Whatever you’re serious about making time for, whether it’s podcasting, reaching out to centers of influence, or planning your marketing strategy for the year, put your phone on airplane mode for the duration of your scheduled time. If any issues arise in the meantime, you can deal with them when you reconnect.
If you’re asking your team to sacrifice access to you that they’ve relied on until now, it isn’t enough to just tell them your plan. Ask them what they need to feel the most supported and empowered, then help make it happen.
For example, your team may be concerned that a client will call and ask to schedule a client meeting with you. How can they confirm your availability when you’re not available to confirm it with them? Empower your people by setting up a calendar, and accept the responsibility of keeping it up to date so you’ll never inadvertently throw your team under the bus. When you don’t need to be consulted directly for basic decisions, your rockstar team has the ability to make clients happy without you.
The fact is, taking time for yourself to better focus on your business growth isn’t a selfish act. It’s a way to be a strong leader and bring stability to your business, and that will benefit every last member of your rockstar team.
This is why we do surge during tax time—it’s great to give clients a ‘why’ to come in for their meetings. - Micah Shilanski Click To Tweet
The key is to be intentional with your time and use the timeless tool of time-blocking. - Matthew Jarvis Click To Tweet
You will never find time—you will only make time. - Dan Sullivan Click To Tweet
This is The Perfect RIA, in case you didn’t know. Bringing you all the strategies to help your business grow. Are you happy? Are you satisfied? Are you hanging on the edge of your seat? Sit back and listen in while you feel the beat. Another myth bites the dust…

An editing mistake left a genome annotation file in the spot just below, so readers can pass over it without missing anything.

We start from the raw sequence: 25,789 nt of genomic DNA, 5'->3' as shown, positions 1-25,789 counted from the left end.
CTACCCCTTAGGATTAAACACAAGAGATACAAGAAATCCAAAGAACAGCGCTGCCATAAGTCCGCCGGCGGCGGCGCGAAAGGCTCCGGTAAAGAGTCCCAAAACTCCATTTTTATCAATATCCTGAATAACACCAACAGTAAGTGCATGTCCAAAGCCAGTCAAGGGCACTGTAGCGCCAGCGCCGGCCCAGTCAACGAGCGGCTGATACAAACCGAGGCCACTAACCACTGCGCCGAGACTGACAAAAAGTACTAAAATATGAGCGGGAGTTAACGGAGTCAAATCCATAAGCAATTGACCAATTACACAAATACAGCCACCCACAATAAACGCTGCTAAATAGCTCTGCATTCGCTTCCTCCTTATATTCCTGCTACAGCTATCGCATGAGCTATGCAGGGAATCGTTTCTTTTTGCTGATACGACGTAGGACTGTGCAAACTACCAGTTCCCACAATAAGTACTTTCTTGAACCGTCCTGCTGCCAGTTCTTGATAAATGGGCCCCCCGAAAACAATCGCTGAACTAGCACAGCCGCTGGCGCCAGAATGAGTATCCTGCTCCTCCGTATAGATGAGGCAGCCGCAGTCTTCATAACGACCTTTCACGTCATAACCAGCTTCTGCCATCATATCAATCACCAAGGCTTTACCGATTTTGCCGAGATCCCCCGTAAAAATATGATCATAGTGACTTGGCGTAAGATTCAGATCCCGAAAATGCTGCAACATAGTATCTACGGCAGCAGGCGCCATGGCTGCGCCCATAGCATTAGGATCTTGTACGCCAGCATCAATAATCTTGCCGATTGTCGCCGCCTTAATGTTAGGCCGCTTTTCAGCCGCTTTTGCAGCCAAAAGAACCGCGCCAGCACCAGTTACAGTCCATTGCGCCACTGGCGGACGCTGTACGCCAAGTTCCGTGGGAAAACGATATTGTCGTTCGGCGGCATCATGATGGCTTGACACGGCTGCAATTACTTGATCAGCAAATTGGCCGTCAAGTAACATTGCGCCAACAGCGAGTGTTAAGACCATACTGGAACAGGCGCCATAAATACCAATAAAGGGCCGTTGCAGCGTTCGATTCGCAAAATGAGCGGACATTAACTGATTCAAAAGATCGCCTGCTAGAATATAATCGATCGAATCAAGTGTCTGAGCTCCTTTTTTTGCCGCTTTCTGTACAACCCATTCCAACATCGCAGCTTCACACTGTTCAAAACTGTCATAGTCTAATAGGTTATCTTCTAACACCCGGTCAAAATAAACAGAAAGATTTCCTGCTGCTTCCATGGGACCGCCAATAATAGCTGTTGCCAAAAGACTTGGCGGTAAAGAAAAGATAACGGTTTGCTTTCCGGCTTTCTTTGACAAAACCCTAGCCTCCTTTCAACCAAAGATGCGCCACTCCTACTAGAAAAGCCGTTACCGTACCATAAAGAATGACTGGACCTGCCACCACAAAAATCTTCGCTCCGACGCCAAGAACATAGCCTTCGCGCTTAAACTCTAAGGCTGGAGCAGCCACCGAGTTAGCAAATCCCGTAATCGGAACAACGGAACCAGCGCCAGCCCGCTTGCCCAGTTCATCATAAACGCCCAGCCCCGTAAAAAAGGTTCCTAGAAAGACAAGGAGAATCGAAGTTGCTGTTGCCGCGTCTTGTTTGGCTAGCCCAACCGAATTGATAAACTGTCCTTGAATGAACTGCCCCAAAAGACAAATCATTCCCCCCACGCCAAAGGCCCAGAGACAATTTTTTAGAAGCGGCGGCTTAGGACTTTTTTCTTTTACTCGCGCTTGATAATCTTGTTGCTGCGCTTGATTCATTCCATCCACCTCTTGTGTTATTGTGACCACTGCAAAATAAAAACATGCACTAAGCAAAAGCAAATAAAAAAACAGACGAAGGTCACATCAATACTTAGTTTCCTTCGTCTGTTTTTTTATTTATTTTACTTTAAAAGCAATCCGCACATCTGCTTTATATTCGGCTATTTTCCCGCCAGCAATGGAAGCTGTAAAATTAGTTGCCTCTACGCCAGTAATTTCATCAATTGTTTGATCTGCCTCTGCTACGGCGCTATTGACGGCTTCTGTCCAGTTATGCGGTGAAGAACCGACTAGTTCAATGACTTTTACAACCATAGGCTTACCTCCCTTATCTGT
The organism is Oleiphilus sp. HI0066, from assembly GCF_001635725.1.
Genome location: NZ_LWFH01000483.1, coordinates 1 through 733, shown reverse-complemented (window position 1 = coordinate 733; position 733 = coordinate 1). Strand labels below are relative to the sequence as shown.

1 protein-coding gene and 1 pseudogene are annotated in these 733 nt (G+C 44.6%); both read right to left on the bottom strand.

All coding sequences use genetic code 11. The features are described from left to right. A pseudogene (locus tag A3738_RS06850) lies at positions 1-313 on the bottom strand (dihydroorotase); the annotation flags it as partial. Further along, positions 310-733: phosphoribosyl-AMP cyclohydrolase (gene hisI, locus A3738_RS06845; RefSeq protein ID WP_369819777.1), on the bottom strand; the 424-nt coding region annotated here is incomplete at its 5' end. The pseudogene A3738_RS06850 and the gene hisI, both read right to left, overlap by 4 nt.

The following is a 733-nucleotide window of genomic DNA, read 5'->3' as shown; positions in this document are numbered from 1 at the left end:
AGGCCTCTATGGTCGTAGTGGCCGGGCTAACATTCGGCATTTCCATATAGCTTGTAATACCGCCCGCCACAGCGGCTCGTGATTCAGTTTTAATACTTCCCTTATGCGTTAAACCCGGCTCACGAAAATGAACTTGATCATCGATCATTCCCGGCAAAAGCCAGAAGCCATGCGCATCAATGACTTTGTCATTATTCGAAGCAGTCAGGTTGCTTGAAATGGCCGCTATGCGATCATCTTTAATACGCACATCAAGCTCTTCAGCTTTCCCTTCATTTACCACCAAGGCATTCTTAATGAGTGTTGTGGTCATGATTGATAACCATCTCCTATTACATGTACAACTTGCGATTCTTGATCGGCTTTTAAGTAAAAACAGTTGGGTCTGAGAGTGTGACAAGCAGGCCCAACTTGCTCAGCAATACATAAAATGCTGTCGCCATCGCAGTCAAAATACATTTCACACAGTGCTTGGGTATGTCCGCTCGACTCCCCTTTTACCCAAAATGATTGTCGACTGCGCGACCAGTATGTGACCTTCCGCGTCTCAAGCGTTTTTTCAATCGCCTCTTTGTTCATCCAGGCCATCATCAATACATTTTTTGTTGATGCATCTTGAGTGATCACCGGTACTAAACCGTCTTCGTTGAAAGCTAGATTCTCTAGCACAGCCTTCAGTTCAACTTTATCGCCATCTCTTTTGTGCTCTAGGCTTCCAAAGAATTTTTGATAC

Micah Shilanski: Welcome back to The Perfect RIA podcast. I’m your cohost, Micah Shilanski. And with me, as usual, Matthew Jarvis. How’s it going, Jarvis?
Matthew Jarvis: Micah, doing good. You know, we’re coming up into surge meetings. Of course, when this podcast airs in March, it will be in the middle of surge. And Micah, what’s really been fun is, of course, it’s been surge—March has been a surge time for you and I for years—more years than I want to admit. But now we’re talking to advisors all around the country, all around the world who are also saying, ‘Hey, you know, I can’t do this or that during surge or during March, because that’s my surge time. So it’s really fun seeing like the entire industry, at least a segment of the industry shifting to surge.
Micah Shilanski: Jarvis, you’re 100% correct, right? The beauty of this, not only for advisor’s lifestyle, but for the client’s benefit. And again, for those few of you who may be listening that aren’t doing surge. The reason we want to focus this around March is tax time. Right? It’s great to give a client a why to come in for their meetings.
Why is it important to come in, in, you know, March? Great. I want to review your tax return before it’s filed, or if you don’t wanna do that. Great. I want to review your tax. After it’s filed, it’s the same compelling reason of why clients need to come in. So that gives them a reason, a date we anchor around to come in, that they allow to meet with you so you can add massive value to them.
So that’s the whole methodology behind or thought process they should say behind why we do surge meetings in March. And again, seeing the spread like wildfire through the industry is amazing. And I am so excited about so many lives that this is positively affecting.
Matthew Jarvis: It really is. Now if your surge isn’t in March, in fact, Micah, for a while, I ran my surges in.
May it’s the time of the year is not the critical factor. Now, March is a great time and you just articulated several reasons why the key here is being intentional with your time using this timeless tool of time blocking and Micah, that’s what we want to dive into a little bit deeper today is this idea of, Hey, I don’t have time or, the, I think the more dangerous one.